On Saturday 18th June 2016, the APGI hosted their 6th Annual Clinical & Scientific Symposium at The Kinghorn Cancer Centre (TKCC). The event was well attended by the APGI community, which brings together pancreatic cancer patients, family members, carers, advocates, clinical colleagues and scientific collaborators. Some of the highlights from the day, including key presentations, have been outlined below.
Clinical & Community Session
The morning session was tailored to the general community to highlight the current state of play regarding clinical research studies, trials, advocacy and support groups. The turnout was impressive despite the rainy weather, with attendees traveling long distances and even interstate to participate. The group was warmly welcomed by the newly appointed APGI Chairmain Professor Anthony Gill, who introduced the following guest speakers:
Dr Alina Stoita, a gastroenterologist from St Vincent’s Hospital Sydney, provided an update on the high risk pancreatic cancer screening trial, which has been active for nearly 5 years. She explained associated risks for familial pancreatic cancer and inherited cancer syndromes and highlighted important lifestyle strategies for at-risk individuals to consider.
Dr Lorraine Chantrill, a TKCC medical oncologist, presented the current status of pancreatic cancer clinical trials in Australia and provided updates on the IMPaCT, POLO, Yosemite and HALO trials. Dr Chantrill also introduced a new smart phone application called ClinTrial Refer by Oncology NSW, which clinicians can use to identify active and relevant trials for their patients.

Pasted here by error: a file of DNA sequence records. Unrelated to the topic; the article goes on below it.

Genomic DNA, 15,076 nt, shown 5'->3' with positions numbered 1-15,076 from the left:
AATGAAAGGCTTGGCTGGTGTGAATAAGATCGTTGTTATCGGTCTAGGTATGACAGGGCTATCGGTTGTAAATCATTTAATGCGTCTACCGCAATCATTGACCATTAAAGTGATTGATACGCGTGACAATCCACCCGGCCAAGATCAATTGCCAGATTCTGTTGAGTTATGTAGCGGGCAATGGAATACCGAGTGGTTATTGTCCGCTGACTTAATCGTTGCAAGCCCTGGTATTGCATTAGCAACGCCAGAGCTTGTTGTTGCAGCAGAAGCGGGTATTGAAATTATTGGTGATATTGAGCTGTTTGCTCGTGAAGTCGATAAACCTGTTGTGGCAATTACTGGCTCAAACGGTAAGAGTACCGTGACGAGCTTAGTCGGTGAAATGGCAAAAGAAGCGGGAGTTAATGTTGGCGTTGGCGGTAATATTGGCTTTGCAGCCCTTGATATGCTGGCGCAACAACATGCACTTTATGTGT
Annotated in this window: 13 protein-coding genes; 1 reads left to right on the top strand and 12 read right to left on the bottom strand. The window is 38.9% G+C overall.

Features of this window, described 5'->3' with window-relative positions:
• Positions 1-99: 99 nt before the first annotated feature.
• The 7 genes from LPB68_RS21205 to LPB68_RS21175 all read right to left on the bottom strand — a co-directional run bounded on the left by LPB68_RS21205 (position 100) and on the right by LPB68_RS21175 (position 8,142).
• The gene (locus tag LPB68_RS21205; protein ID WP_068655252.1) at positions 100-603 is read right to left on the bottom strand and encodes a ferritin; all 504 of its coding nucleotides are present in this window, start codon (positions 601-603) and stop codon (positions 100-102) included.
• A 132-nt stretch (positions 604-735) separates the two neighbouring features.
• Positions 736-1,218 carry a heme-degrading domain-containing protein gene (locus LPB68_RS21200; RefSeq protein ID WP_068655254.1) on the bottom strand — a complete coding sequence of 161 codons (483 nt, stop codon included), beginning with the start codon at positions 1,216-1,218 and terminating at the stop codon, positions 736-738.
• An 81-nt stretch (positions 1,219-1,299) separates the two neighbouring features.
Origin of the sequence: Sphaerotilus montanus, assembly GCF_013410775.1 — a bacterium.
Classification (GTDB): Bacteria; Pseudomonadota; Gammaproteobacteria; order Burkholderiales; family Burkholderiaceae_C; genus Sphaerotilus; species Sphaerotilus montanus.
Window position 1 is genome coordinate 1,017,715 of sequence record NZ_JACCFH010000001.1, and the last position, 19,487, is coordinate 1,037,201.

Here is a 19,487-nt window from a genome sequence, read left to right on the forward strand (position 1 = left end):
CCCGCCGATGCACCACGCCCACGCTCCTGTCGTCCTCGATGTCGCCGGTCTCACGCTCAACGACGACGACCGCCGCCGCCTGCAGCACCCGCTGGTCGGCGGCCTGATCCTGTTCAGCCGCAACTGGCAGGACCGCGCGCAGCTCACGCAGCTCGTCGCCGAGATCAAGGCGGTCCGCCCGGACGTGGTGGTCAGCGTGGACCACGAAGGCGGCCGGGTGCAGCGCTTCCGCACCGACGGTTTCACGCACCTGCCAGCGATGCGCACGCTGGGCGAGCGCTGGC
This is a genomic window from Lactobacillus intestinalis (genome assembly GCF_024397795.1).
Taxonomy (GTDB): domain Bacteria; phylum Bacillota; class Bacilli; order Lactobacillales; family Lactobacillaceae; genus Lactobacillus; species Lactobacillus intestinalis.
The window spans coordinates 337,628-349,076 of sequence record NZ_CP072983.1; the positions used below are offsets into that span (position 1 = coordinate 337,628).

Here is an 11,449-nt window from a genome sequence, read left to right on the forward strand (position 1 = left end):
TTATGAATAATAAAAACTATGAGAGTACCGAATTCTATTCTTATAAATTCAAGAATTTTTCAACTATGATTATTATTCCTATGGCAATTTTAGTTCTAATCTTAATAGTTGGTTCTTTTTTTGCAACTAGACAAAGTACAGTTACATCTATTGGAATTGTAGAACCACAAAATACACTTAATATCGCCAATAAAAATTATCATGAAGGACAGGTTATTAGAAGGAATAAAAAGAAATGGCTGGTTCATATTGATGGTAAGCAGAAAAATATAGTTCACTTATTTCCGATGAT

Dr Catherine Holliday, CEO for the Centre for Community-Driven Research (CCDR), spoke about a new pancreatic cancer support service called the Erica Ruck and Margaret Lees Nurse Network Program. This program provides a registered nurse to work closely with those newly diagnosed to develop a personalised care plan and help navigate available services.
Jessica Abelsohn, one of the founders of #Purple Our World, concluded the community session by sharing the touching and honest story of her mother Rochelle and explained how the family has turned this monumental loss into such a positive and inspiring initiative. She left no doubt that World Pancreatic Cancer Day on November 17th will be the biggest and purplest ever.
The Scientific Session commenced after lunch, just as the sun came out. It was great to see so many colleagues and collaborators from around Australia in the room, as well as those community members keen to learn more. Key speakers were the co-Principle Investigators of the the ICGC project: Professor Andrew Biankin, fresh off the plane from Glasgow and Professor Sean Grimmond, who kindly took time out from his new appointment at the University of Melbourne. Both skilfully managed the mammoth task of summarising the APGI’s main achievements and findings over the last 6 years and illustrated what these findings mean for patients and researchers today.
Dr Paul Timpson, Lab Head of the Invasion and Metastasis group at the Garvan Institute, wrapped up the formal presentations by speaking about his recent achievements. Along with his team, Dr Timpson has created a ‘biosensor mouse’ that enables live imaging of pancreatic cancer cells as they start to ‘unzip’ from each other and metastasize. The fluorescence microscopy imaging videos demonstrating this process were captivating and the potential clinical applications of this technology is very exciting.
The 6th Annual Clinical and Scientific Symposium concluded with an open forum of questions and discussions, over some refreshments. Once again, the turnout and feedback was overwhelmingly positive and we look forward to providing another update on the APGI’s progress and achievements in 2017.